NASA’s heavy-lift Space Launch System rocket is back at Kennedy Space Center’s Launch Complex 39B for another dress rehearsal aimed at clearing the way for a round-the-moon mission.
This time, NASA hopes the full-up rehearsal will include a fill-up.
The SLS rocket had its first rollout to the pad in mid-March, and NASA went through several rounds of pre-launch tests in April. But the team wasn’t able to fill the rocket’s tanks with super-chilled hydrogen and oxygen propellants due to a series of problems.
NASA had to transport the 322-foot-tall, 3.5 million-pound rocket back to the Vehicle Assembly Building and fix the glitches. Early today, the rocket made the 4-mile, eight-hour journey back to the pad to begin preparations for another “wet dress rehearsal,” including the tank-filling operation.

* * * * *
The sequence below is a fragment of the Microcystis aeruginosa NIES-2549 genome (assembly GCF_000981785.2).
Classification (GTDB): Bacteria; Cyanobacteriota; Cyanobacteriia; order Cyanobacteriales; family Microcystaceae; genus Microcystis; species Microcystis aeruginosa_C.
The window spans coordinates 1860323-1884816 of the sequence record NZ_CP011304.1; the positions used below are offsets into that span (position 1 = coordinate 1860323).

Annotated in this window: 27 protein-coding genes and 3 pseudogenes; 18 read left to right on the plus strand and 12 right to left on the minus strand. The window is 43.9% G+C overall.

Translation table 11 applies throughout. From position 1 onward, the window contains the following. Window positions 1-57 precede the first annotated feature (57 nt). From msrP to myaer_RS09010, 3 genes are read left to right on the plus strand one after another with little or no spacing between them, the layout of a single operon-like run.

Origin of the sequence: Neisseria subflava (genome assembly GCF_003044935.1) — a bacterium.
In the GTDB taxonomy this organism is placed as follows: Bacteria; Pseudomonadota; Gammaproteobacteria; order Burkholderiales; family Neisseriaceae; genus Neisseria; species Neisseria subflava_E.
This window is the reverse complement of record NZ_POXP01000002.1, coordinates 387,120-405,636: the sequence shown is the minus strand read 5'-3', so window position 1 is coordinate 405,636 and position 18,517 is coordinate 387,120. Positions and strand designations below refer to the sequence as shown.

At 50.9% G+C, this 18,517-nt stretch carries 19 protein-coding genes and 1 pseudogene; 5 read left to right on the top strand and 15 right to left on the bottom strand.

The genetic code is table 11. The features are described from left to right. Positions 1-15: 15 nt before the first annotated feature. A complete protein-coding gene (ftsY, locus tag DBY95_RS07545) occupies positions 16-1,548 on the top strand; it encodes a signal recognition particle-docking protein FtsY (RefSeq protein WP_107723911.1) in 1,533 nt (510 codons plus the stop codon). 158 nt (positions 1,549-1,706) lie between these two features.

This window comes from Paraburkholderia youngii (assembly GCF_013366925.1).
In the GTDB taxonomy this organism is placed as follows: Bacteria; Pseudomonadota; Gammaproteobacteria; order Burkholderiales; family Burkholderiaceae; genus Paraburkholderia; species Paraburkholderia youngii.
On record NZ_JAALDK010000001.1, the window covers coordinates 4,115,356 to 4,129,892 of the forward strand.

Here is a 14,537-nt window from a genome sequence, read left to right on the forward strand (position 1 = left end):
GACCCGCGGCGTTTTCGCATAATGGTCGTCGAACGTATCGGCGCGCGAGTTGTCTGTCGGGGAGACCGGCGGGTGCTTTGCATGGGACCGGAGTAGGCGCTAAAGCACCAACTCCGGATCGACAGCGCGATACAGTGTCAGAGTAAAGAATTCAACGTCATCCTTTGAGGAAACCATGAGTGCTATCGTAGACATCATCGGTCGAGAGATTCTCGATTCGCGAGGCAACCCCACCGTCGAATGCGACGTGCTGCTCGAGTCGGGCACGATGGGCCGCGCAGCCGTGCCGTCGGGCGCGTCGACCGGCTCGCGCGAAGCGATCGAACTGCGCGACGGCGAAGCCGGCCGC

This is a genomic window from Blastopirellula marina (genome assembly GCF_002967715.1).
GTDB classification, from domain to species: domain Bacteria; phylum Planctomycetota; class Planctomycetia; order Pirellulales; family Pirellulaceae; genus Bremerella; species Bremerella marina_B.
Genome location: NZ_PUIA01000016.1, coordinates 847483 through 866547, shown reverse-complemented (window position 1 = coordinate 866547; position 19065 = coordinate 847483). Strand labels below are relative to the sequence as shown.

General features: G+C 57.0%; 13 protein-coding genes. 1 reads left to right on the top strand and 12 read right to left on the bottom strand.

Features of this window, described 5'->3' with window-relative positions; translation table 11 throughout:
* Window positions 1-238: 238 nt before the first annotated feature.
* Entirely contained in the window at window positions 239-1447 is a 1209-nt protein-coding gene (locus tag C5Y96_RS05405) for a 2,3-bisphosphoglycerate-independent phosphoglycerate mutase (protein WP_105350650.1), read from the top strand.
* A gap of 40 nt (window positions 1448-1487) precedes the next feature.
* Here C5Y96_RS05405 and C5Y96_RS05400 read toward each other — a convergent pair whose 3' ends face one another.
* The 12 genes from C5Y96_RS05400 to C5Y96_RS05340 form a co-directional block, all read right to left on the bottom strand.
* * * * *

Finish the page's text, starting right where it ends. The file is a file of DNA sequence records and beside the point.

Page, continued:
If all goes according to plan, NASA will go all the way through the countdown to the moment of ignition in two weeks. And if the reviews of the rehearsal are sufficiently glowing, the first-ever SLS launch would send NASA’s Orion spaceship on an uncrewed mission around the moon and back in August.
That mission, known as Artemis 1, could be considered a robotic rehearsal for a crewed Artemis 2 mission around the moon. The Artemis 2 launch is scheduled for no earlier than 2024. NASA’s plan calls for the mission after that, Artemis 3, to land astronauts on the lunar surface for the first time since Apollo 17 — 50 years ago.